Once hubot is installed, you can run it with the following. I will use the shell adapter, which provides an interactive shell from which to trigger hubot scripts.

./bin/hubot --adapter shell

Our Hubot instance is now active and ready to receive commands. We will start with a simple ping command.

mybot> mybot ping
mybot> PONG

We can see the available commands by asking Hubot for help

mybot> mybot help
mybot adapter - Reply with the adapter
mybot animate me <query> - The same thing as `image me`, except adds a few parameters to try to return an animated GIF instead.
mybot echo <text> - Reply back with <text>
mybot help - Displays all of the help commands that Hubot knows about.
mybot help <query> - Displays all help commands that match <query>.
mybot image me <query> - The Original. Queries Google Images for <query> and returns a random top result.
mybot map me <query> - Returns a map view of the area returned by `query`.
mybot mustache me <url|query> - Adds a mustache to the specified URL or query result.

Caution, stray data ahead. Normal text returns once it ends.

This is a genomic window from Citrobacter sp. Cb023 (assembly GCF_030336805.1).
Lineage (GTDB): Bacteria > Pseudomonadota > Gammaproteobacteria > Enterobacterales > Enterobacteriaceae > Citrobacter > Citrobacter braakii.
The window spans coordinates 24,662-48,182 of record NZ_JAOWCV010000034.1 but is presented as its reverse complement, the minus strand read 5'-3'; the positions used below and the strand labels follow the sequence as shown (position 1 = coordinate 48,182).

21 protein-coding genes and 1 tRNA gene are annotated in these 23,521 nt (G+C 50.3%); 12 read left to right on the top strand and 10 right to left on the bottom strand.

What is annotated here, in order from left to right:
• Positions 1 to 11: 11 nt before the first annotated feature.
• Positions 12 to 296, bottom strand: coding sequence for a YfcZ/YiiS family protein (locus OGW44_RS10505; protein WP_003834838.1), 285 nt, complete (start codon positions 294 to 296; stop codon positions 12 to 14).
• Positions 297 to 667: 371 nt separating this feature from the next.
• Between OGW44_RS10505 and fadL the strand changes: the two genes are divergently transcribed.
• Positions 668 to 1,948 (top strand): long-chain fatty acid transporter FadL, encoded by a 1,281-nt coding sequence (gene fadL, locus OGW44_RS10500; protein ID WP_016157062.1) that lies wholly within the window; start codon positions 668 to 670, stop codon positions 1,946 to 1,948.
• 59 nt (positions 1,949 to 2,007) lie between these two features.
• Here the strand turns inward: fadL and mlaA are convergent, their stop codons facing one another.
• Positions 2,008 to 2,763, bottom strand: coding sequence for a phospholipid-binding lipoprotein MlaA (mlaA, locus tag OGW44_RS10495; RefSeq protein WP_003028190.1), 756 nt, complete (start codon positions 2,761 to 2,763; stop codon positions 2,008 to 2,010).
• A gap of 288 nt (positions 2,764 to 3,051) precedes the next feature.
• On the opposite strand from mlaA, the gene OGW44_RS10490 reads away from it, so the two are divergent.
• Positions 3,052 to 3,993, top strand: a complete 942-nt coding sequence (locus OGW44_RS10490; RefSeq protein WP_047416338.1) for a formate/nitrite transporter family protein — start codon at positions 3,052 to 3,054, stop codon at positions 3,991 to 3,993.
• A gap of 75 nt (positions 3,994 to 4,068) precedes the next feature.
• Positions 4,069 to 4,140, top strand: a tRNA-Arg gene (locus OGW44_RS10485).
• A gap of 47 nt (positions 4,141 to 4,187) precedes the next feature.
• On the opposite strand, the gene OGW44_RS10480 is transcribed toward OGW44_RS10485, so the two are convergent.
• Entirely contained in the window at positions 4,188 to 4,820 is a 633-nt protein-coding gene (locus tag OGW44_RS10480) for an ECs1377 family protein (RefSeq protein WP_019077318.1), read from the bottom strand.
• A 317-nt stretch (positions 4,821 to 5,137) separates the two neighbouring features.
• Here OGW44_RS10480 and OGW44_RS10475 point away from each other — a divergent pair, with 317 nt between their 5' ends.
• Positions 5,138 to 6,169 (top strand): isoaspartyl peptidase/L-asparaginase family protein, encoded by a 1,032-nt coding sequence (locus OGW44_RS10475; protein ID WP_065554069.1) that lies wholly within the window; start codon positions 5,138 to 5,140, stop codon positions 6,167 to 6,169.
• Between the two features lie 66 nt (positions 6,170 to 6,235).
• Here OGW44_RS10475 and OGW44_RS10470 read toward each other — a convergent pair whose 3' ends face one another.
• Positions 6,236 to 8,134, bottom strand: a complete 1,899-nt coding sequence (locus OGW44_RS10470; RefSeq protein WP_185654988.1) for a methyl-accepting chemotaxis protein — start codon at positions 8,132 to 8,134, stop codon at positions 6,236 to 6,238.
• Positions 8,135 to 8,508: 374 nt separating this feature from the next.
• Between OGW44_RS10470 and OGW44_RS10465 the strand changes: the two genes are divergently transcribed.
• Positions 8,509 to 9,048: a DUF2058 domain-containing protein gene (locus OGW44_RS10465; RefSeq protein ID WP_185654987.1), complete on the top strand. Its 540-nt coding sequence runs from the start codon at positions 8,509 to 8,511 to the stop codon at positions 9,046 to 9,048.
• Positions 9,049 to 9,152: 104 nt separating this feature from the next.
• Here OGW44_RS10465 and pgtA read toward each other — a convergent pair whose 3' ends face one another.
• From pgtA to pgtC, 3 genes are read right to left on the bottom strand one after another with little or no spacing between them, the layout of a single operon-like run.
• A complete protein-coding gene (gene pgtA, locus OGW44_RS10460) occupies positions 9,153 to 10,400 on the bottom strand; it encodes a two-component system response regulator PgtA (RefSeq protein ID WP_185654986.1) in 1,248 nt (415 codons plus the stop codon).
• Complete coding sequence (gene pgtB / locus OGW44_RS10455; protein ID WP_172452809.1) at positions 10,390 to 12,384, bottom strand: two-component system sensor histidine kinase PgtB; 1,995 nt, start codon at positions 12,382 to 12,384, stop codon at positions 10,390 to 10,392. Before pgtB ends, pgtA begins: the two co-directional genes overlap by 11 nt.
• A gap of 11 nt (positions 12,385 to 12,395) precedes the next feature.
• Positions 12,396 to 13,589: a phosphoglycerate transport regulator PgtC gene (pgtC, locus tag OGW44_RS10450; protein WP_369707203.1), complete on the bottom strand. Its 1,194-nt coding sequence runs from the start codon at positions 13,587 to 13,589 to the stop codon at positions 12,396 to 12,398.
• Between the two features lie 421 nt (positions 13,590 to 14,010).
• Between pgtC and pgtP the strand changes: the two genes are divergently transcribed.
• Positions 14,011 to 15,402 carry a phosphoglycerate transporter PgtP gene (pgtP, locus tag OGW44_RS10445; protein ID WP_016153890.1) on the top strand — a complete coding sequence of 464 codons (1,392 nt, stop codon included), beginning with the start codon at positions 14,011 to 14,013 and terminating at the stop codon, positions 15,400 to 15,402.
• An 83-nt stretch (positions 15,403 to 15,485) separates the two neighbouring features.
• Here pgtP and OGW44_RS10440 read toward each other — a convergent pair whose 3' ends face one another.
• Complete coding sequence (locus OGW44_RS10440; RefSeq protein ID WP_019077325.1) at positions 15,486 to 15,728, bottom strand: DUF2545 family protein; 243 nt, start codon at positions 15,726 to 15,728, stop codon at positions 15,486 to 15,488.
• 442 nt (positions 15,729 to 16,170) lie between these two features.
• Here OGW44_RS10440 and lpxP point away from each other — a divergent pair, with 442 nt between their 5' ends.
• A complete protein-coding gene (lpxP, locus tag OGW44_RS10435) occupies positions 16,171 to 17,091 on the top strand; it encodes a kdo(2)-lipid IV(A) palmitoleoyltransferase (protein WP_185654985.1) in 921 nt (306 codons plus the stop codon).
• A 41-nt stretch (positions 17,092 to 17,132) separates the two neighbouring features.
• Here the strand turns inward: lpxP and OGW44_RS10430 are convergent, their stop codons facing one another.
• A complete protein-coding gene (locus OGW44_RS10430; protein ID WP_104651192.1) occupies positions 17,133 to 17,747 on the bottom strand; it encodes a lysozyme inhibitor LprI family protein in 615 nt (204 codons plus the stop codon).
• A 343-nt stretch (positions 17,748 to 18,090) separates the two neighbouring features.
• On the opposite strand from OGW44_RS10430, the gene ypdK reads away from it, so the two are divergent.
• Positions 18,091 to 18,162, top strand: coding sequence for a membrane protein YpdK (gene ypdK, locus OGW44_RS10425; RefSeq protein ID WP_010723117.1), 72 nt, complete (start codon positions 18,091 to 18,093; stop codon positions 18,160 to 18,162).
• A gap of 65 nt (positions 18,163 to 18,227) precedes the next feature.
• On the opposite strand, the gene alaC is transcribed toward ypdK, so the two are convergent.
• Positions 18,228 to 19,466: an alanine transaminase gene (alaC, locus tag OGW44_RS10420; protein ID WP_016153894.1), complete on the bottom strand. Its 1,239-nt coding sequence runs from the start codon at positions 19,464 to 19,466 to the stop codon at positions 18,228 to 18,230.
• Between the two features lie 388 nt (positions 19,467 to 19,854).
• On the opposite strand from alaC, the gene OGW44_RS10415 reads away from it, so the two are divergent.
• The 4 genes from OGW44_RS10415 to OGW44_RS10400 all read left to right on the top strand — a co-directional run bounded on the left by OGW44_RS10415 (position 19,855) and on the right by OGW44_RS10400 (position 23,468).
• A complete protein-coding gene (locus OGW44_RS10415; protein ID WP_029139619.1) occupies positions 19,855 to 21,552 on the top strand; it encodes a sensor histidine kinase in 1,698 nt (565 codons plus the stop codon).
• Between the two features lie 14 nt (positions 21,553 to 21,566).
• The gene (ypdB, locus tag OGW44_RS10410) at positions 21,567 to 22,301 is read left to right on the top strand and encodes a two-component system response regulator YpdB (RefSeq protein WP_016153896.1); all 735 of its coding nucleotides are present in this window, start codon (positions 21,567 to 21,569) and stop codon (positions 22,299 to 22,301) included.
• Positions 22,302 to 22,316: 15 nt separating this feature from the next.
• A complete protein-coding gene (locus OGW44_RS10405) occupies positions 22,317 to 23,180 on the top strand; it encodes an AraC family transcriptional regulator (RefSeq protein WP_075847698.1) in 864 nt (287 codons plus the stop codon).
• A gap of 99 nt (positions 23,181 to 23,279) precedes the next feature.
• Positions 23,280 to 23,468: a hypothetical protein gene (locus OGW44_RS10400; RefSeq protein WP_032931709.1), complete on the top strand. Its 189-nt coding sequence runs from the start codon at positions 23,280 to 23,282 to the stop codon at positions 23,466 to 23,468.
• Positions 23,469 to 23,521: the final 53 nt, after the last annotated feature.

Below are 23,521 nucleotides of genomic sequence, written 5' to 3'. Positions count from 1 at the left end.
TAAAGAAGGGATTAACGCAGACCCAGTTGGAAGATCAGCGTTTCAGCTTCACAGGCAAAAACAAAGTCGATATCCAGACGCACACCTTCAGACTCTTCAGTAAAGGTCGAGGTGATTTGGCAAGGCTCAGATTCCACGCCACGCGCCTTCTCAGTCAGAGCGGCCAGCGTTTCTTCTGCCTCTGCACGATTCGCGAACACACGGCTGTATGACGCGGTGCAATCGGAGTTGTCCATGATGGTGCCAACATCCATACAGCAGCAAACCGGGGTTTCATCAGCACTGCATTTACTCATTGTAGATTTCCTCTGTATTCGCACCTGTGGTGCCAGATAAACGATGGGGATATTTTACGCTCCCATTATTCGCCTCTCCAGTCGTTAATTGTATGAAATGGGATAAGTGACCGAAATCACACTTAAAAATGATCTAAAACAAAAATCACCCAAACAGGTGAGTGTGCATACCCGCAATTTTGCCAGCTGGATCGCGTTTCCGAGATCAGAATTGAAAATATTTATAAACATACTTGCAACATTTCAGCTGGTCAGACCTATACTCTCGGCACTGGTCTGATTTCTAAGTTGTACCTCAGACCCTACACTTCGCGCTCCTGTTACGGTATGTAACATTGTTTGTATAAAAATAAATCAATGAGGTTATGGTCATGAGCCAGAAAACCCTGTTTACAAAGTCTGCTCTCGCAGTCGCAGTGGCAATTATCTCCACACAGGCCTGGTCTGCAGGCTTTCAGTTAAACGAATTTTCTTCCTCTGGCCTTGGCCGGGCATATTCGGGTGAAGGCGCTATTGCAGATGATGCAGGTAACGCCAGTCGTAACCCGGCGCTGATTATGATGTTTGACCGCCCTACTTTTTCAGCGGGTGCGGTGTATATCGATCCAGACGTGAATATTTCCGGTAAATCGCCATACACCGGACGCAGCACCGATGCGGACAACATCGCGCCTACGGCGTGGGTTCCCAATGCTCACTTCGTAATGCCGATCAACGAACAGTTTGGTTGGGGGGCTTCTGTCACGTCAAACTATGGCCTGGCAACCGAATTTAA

mybot ping - Reply with pong
mybot pug bomb N - get N pugs
mybot pug me - Receive a pug
mybot the rules - Make sure hubot still knows the rules.
mybot time - Reply with current time
mybot translate me <phrase> - Searches for a translation for the <phrase> and then prints that bad boy out.
mybot translate me from <source> into <target> <phrase> - Translates <phrase> from <source> into <target>. Both <source> and <target> are optional
ship it - Display a motivation squirrel

We will try a couple more.

mybot> mybot echo "Hello world"
"Hello world"
mybot> mybot the rules
0. A robot may not harm humanity, or, by inaction, allow humanity to come to harm.